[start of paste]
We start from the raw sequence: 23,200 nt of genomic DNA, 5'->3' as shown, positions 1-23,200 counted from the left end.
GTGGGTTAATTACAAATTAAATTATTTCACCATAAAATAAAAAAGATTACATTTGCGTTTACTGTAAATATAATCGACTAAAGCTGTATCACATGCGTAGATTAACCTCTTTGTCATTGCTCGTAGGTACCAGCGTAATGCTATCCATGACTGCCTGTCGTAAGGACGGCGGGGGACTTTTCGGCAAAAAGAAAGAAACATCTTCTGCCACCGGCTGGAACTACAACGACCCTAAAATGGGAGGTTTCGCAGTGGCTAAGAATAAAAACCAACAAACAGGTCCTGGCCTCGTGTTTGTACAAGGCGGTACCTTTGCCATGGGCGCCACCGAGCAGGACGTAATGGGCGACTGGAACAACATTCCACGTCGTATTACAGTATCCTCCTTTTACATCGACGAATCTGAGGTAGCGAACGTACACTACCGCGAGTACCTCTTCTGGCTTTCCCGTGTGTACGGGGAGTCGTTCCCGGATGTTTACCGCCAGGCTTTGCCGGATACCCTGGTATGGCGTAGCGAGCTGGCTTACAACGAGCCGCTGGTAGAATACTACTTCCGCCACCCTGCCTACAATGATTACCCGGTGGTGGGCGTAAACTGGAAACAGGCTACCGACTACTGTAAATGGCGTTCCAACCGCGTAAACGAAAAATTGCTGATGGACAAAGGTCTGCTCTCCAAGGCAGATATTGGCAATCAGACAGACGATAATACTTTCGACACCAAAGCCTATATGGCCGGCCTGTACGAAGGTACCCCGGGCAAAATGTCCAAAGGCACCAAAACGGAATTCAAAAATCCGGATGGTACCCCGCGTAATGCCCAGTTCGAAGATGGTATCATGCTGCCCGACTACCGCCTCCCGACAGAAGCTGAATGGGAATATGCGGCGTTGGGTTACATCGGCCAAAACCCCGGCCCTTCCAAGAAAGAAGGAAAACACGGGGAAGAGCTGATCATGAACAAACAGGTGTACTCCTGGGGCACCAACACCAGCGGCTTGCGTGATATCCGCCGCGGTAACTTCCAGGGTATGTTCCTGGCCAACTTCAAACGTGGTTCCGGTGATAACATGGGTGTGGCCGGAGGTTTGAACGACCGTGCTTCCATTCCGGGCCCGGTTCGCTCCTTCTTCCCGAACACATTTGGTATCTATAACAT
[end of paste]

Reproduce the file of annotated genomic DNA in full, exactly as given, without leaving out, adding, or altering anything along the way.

We start from the raw sequence: 23,200 nt of genomic DNA, 5'->3' as shown, positions 1-23,200 counted from the left end.
GTGGGTTAATTACAAATTAAATTATTTCACCATAAAATAAAAAAGATTACATTTGCGTTTACTGTAAATATAATCGACTAAAGCTGTATCACATGCGTAGATTAACCTCTTTGTCATTGCTCGTAGGTACCAGCGTAATGCTATCCATGACTGCCTGTCGTAAGGACGGCGGGGGACTTTTCGGCAAAAAGAAAGAAACATCTTCTGCCACCGGCTGGAACTACAACGACCCTAAAATGGGAGGTTTCGCAGTGGCTAAGAATAAAAACCAACAAACAGGTCCTGGCCTCGTGTTTGTACAAGGCGGTACCTTTGCCATGGGCGCCACCGAGCAGGACGTAATGGGCGACTGGAACAACATTCCACGTCGTATTACAGTATCCTCCTTTTACATCGACGAATCTGAGGTAGCGAACGTACACTACCGCGAGTACCTCTTCTGGCTTTCCCGTGTGTACGGGGAGTCGTTCCCGGATGTTTACCGCCAGGCTTTGCCGGATACCCTGGTATGGCGTAGCGAGCTGGCTTACAACGAGCCGCTGGTAGAATACTACTTCCGCCACCCTGCCTACAATGATTACCCGGTGGTGGGCGTAAACTGGAAACAGGCTACCGACTACTGTAAATGGCGTTCCAACCGCGTAAACGAAAAATTGCTGATGGACAAAGGTCTGCTCTCCAAGGCAGATATTGGCAATCAGACAGACGATAATACTTTCGACACCAAAGCCTATATGGCCGGCCTGTACGAAGGTACCCCGGGCAAAATGTCCAAAGGCACCAAAACGGAATTCAAAAATCCGGATGGTACCCCGCGTAATGCCCAGTTCGAAGATGGTATCATGCTGCCCGACTACCGCCTCCCGACAGAAGCTGAATGGGAATATGCGGCGTTGGGTTACATCGGCCAAAACCCCGGCCCTTCCAAGAAAGAAGGAAAACACGGGGAAGAGCTGATCATGAACAAACAGGTGTACTCCTGGGGCACCAACACCAGCGGCTTGCGTGATATCCGCCGCGGTAACTTCCAGGGTATGTTCCTGGCCAACTTCAAACGTGGTTCCGGTGATAACATGGGTGTGGCCGGAGGTTTGAACGACCGTGCTTCCATTCCGGGCCCGGTTCGCTCCTTCTTCCCGAACACATTTGGTATCTATAACAT